Dr Ruth Levitt
born 1 April 1950
died 12 December 2016
By Lekha Klouda, Andrew Likierman, Edith Prak
Dr Ruth Lang Levitt who died at the age of 66 from cancer, was a remarkable polymath, turning into practice strong beliefs in the public good and the importance of culture. Growing up in a secular Jewish family in North London, the daughter of Harry and Herma Levitt, she attended Camden School for Girls, then read Social Science at Sheffield University and LSE.
Ruth first worked for the NHS, became an expert on the then new Community Health Councils and went on to publish a widely-used textbook on the NHS which went to 6 editions. Her next move was an academic appointment in public policy at Bristol University. Then, inspired by the formation of the Social Democratic Party, she moved into politics, working for David Owen and standing, unsuccessfully, for Nuneaton in the 1983 General Election.
After a spell in social science publishing with Routledge, her interests turned to art and she took a PhD at University College London on the 17th century Dutch painter Albert Cuyp, learning Dutch on the way. She then went to work for the Macmillan Dictionary of Art and translated Dutch authors, including Tessa de Loo and Marga Minco.
Deciding to combine art with an interest in management, she took an MBA from the Open University. This together with her experience provided her next career – management consultancy for a range of top arts organisations, including the Victoria and Albert and Ashmolean Museums.
In later years she returned to research. As a visiting academic at King’s College London she worked with Bill Solesbury on projects including the role of policy ‘tsars’. She also worked on Jewish history. After adding German to her repertoire, she translated Holocaust testimony for The Wiener Library and edited a book on Kristallnacht.
Nor was her versatility confined to work. Ruth was a keen musician, playing the violin in amateur string quartets and playing the piano until her last few months.
Ruth displayed enormous determination in everything and did not compromise. Having always cycled, she even cycled to and from her hospice. Yet she related warmly to people whatever their background. At the hospice she talked as much to cleaners as consultants, always remembering to ask about their personal lives. She suffered her final illness with great stoicism, maintaining her enquiring mind and keen interest in the wider world until the end. Her friends and Society are impoverished by her early loss.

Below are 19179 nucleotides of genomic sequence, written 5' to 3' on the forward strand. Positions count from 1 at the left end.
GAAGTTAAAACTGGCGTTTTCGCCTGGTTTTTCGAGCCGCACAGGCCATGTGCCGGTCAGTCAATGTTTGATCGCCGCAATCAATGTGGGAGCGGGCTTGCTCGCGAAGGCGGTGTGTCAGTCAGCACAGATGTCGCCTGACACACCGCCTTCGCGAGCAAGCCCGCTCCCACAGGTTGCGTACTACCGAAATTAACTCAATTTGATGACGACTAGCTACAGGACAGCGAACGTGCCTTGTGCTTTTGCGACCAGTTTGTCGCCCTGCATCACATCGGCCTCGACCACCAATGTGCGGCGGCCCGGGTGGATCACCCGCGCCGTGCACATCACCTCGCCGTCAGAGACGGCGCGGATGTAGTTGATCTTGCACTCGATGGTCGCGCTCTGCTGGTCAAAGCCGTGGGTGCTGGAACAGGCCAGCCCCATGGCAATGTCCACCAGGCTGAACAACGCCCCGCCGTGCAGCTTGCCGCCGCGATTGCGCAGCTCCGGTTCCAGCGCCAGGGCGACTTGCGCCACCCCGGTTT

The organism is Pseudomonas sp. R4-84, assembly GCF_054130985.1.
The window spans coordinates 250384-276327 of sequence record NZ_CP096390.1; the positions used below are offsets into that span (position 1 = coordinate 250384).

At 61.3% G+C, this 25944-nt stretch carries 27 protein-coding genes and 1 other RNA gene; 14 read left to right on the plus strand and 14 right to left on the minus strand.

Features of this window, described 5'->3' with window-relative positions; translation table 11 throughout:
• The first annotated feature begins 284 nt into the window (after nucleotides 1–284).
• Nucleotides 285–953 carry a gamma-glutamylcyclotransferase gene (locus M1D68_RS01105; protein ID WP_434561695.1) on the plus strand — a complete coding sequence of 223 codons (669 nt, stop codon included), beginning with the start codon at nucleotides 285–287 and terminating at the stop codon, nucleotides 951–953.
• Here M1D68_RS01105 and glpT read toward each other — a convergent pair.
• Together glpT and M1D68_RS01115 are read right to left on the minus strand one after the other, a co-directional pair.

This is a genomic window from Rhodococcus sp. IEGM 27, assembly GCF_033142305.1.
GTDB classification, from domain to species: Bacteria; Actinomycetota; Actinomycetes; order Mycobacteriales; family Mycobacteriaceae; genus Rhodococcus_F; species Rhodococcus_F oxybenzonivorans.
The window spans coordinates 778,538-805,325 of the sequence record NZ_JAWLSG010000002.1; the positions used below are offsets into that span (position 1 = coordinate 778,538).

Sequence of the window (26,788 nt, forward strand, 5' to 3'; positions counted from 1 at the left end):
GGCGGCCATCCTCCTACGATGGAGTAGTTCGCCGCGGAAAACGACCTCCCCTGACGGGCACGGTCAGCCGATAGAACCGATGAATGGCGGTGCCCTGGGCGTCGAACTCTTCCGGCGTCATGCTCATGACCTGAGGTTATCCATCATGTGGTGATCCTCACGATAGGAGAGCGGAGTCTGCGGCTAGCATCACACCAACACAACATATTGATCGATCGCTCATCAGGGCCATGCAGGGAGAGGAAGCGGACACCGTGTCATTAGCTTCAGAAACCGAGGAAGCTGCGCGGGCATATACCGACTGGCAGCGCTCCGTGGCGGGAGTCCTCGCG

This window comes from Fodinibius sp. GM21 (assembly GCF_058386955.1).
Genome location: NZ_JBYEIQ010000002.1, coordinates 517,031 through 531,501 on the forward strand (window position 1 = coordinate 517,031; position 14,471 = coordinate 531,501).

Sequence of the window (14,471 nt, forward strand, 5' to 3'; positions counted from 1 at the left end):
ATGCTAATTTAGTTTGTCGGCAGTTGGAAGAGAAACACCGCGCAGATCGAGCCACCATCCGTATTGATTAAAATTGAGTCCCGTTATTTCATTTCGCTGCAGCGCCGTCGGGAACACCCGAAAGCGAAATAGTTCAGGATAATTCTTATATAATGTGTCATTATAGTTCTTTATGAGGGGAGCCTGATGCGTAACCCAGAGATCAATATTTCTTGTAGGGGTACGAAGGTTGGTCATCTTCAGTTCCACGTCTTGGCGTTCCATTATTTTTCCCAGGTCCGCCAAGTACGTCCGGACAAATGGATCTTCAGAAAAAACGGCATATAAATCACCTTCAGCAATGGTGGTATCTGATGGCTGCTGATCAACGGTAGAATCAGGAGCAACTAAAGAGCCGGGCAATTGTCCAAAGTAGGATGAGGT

Ruth at The Wiener Library
Ben Barkow, Library Director said:
Ruth was introduced to the Library by the late Prof Roger Morgan and took a strong interest in our work for many years. Her engagement culminated with her leadership of the project to translate, digitise and publish our collection of eyewitness accounts of the November 1938 pogrom. Ruth managed to bring this to fruition despite a total lack of funds and she demonstrated something approaching genius in enlisting students, academics and others to work for the project pro bono. She also secured funding to publicise the project. It stands as a memorial to her strength of character, creativity and refusal to take no for an answer.
Dr Toby Simpson, Head of Digital who worked closely with Ruth on the November 1938 pogrom project said:
Ruth was one of those volunteers who did not get discouraged by daily struggles, although she worked prodigiously hard. She also did not get distracted by the fashions of the moment, although she had a keen eye for opportunities. To an astonishing degree Ruth’s work was fired by a sense of urgent moral purpose, as well as a noble desire to leave behind a lasting intellectual legacy. She had a knack of getting serious and important things done. These were often things that other people recognised as important, but without Ruth’s grit and determination to actually follow them through. Her achievement in editing the book Pogrom: November 1938 – Testimonies from Kristallnacht speaks for itself, and it will always be an inspiration to me and to others.